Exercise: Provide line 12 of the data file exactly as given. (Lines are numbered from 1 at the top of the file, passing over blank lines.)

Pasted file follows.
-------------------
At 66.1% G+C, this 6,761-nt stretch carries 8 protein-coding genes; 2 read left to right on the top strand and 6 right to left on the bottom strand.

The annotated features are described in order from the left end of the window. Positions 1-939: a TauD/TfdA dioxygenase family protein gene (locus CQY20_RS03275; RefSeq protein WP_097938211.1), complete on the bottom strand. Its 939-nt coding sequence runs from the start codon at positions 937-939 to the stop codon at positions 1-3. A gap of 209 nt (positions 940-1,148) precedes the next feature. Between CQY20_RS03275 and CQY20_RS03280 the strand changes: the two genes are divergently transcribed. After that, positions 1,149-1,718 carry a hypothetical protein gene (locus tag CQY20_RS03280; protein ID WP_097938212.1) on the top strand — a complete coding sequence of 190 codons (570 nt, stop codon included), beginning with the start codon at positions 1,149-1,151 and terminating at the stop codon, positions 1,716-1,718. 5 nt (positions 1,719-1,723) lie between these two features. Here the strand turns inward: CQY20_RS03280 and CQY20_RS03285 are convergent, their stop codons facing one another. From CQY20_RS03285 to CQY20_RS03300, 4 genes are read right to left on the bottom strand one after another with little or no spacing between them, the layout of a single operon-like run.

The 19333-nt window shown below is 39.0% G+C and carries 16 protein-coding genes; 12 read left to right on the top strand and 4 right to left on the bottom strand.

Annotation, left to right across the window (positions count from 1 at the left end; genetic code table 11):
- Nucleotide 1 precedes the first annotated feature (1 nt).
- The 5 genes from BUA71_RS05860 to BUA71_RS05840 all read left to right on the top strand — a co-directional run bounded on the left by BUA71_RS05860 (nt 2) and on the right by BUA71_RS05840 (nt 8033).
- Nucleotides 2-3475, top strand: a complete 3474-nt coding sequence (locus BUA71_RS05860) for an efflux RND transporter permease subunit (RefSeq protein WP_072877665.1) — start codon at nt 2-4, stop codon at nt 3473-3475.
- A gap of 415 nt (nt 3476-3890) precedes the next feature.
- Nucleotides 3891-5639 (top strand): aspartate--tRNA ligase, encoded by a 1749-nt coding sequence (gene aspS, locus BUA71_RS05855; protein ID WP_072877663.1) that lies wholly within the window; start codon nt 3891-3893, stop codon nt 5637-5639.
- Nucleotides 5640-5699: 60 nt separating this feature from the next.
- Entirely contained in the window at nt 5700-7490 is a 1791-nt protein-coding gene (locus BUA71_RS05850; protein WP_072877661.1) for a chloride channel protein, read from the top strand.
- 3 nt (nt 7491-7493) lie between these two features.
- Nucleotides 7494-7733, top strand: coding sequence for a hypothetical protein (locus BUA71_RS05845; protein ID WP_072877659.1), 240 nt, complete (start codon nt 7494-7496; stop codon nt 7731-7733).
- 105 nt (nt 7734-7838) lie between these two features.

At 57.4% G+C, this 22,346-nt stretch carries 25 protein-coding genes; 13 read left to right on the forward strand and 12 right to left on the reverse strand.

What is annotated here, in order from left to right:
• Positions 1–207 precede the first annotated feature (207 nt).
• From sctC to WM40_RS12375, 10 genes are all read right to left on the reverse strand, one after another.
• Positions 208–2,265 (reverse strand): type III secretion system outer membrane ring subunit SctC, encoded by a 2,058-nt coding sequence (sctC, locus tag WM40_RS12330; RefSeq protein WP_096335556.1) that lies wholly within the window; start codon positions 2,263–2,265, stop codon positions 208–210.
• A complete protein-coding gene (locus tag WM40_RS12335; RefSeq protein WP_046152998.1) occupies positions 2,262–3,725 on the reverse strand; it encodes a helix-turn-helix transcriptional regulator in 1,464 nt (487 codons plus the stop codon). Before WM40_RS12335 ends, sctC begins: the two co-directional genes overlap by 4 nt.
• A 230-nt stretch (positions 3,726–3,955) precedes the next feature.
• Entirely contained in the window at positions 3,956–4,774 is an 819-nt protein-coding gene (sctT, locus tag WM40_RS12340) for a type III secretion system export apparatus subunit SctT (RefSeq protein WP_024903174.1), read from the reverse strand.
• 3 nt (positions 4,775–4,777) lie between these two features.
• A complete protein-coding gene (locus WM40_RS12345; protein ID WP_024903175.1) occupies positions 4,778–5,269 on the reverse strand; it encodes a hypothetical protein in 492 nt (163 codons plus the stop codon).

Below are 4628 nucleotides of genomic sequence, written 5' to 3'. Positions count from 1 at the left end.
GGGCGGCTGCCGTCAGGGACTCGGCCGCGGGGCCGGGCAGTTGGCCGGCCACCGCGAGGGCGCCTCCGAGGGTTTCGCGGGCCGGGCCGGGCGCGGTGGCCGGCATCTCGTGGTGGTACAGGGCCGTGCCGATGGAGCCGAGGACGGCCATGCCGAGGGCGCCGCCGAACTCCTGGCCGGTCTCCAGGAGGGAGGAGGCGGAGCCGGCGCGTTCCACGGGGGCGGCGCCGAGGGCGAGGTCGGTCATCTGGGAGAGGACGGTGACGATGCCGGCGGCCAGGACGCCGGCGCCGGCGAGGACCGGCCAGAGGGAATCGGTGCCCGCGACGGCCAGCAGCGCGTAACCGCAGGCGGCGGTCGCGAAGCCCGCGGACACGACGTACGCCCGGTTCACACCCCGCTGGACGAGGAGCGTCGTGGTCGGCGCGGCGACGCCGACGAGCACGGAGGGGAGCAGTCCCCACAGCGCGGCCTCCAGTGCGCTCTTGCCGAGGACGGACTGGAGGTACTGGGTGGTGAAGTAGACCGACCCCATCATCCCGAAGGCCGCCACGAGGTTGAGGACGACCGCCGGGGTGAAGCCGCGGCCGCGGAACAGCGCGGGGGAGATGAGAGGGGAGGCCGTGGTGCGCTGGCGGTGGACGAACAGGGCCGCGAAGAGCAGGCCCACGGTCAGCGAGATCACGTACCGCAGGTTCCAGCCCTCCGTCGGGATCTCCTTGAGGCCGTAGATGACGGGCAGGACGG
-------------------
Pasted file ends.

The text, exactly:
- 3 nt (nt 7491-7493) lie between these two features.